Hello there! Liz Zadnik here – I’ve had the pleasure of chatting with a few of the authors at this year’s poster presentation and reception. I asked some to share their experiences with poster creation, and will also add some of the innovative strategies I noticed folks using.
What would you tell a colleague or conference attendee about creating a poster?
Heather Clark (Texas A&M School of Public Health – “Evaluating a Service Learning Project for Undergraduates: The BVYEAH! Project”) “I’ve created a lot of posters over the past 15 years and the key thing to remember is that with too many words on the poster, no one will ever be willing to stay and want to read…Keep things to the highlights.”
Sarah Egan-Reeves (NASA Glenn Research Center, Office of Education & Paragon TEC, Inc. “Evaluation Playbooks: Creating a comprehensive evaluation strategy for your organization.”) “We started with the theme of football, since the subject was playbooks, to bring everything together. I don’t think you have to be gimmicky – I just feel like [imagery] brings it all together and unifies the content without too many words.”
Lesson Learned: Creating a poster brings together a number of skills, namely loving your subject and being able to create something visually-appealing. Balancing text with relevant images will help you tell the story of your data and program.
What did you enjoy most about creating your poster?
Corliss Outley (Texas A&M School of Public Health – “Evaluating a Service Learning Project for Undergraduates: The BVYEAH! Project”) “I really enjoyed highlighting different methods – both quantitative and qualitative, so that individuals can hear the voices of the students who participated in this project.”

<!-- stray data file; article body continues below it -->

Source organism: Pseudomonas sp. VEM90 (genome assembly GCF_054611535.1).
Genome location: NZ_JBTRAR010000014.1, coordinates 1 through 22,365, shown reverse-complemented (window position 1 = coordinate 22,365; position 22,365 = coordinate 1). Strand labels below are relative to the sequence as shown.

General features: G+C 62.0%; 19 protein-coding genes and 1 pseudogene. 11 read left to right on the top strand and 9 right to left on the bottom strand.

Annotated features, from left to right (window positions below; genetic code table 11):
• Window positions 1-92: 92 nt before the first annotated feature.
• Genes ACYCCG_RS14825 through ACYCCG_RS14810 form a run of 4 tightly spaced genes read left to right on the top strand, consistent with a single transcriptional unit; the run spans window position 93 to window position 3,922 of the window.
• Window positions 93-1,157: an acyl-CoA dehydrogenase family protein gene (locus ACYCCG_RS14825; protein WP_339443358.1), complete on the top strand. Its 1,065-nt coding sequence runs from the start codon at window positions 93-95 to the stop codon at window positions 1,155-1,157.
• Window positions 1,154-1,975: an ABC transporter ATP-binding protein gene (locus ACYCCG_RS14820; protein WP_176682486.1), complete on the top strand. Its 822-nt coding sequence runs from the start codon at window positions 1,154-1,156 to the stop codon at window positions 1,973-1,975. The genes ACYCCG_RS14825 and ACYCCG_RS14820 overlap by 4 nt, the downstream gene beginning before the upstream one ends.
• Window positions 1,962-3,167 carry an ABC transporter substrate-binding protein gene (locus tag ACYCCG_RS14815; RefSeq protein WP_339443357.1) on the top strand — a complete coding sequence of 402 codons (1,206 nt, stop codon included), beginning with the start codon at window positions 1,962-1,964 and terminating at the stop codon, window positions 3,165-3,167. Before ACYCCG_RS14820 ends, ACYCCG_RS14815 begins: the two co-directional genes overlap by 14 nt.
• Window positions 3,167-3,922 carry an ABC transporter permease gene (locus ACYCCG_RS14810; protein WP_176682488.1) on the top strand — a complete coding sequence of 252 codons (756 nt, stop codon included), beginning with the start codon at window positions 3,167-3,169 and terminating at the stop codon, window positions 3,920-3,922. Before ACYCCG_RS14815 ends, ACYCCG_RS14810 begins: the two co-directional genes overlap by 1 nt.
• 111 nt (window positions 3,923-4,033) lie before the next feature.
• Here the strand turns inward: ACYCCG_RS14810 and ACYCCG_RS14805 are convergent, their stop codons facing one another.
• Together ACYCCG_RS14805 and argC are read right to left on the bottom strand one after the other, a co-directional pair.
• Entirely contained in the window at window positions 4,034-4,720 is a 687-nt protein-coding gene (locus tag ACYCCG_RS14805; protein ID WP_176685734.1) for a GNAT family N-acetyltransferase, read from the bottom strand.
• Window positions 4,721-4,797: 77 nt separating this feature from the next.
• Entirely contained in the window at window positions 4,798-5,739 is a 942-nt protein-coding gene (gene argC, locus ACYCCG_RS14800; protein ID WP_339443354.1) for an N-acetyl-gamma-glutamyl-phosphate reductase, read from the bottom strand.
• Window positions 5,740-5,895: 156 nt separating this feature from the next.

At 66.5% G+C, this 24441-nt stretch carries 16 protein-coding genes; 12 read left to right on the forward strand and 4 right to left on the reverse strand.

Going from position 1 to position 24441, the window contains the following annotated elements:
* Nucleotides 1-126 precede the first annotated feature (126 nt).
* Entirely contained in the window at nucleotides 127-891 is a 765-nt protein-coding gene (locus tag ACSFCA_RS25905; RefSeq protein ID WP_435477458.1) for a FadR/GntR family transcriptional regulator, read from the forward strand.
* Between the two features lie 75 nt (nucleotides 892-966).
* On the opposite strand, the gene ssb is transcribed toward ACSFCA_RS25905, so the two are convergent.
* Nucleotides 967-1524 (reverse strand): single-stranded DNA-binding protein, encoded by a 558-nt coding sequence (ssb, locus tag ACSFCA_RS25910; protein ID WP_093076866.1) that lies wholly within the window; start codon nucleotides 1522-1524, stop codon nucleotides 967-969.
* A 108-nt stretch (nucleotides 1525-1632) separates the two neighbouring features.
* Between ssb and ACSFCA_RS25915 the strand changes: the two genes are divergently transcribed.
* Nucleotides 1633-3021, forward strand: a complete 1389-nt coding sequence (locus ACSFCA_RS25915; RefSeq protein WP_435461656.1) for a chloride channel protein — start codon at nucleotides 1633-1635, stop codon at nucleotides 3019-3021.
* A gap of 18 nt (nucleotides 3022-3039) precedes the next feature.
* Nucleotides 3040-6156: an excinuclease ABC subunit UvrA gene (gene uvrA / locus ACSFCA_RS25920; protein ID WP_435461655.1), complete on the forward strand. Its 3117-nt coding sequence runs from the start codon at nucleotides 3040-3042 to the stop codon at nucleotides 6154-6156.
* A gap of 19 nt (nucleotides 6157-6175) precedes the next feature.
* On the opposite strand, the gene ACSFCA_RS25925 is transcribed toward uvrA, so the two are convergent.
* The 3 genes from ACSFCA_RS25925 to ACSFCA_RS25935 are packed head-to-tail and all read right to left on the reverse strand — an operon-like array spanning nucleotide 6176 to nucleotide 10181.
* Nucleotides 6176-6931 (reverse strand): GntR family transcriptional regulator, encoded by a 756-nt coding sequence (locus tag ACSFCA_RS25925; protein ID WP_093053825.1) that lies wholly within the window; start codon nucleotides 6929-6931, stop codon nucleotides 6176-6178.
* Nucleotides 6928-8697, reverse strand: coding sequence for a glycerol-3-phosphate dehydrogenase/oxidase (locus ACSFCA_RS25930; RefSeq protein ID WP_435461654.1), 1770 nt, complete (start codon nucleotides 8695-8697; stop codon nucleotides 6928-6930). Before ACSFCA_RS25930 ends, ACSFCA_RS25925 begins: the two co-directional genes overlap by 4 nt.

Jamal Muktar (PACT MERL Officer, Kenya “Peace and Stability Index: A mixed-methods evaluation design for a peacebuilding and conflict resolution program in Somalia”) “I liked pulling out the truth of the evaluation and telling [its] story. What is most important? You also hope that people will see what’s most important and appreciate that.”
How did creating a poster enhance your understanding of this year’s theme, Evaluation+Design?
Sarah Egan-Reeves “It’s a form of professional development – being able to tell your story and thinking about how to tell that story, visually…We know there are many different types of learners so being able to tell that story visually helps us reach more people.”
Hot Tip: Break out of the box! (Well, not literally, keep the poster size to specified dimensions!) I saw so many ingenious approaches to visually engaging visitors. Marlon Mitchell, of the University of Illinois Urbana-Champaign, not only had a great poster (and project) but added texture to the mix. He printed his poster on cloth – for easy transportation and aesthetics!
Do you have questions, concerns, kudos, or content to extend this aea365 contribution? Please add them in the comments section for this post on the aea365 webpage so that we may enrich our community of practice. Would you like to submit an aea365 Tip? Please send a note of interest to firstname.lastname@example.org . aea365 is sponsored by the American Evaluation Association and provides a Tip-a-Day by and for evaluators.
4 thoughts on “#Eval2016 Week: Some of this year’s Poster Authors on Creating engaging posters at the intersection of Evaluation+Design”
Hi here is a link to our poster on Creating Evaluation Playbooks for your organization:
Would be very nice if someone could post photos of the posters that are referenced!
Good morning Kimberly! Yes, I’m a big fan of visuals, but didn’t get permission to include images of the posters (lesson learned for next year!). I know the AEA Twitter account (@aeaweb) and the conference hashtags (#eval16 and #Eval2016) have some up! Thanks so much for your interest and comment!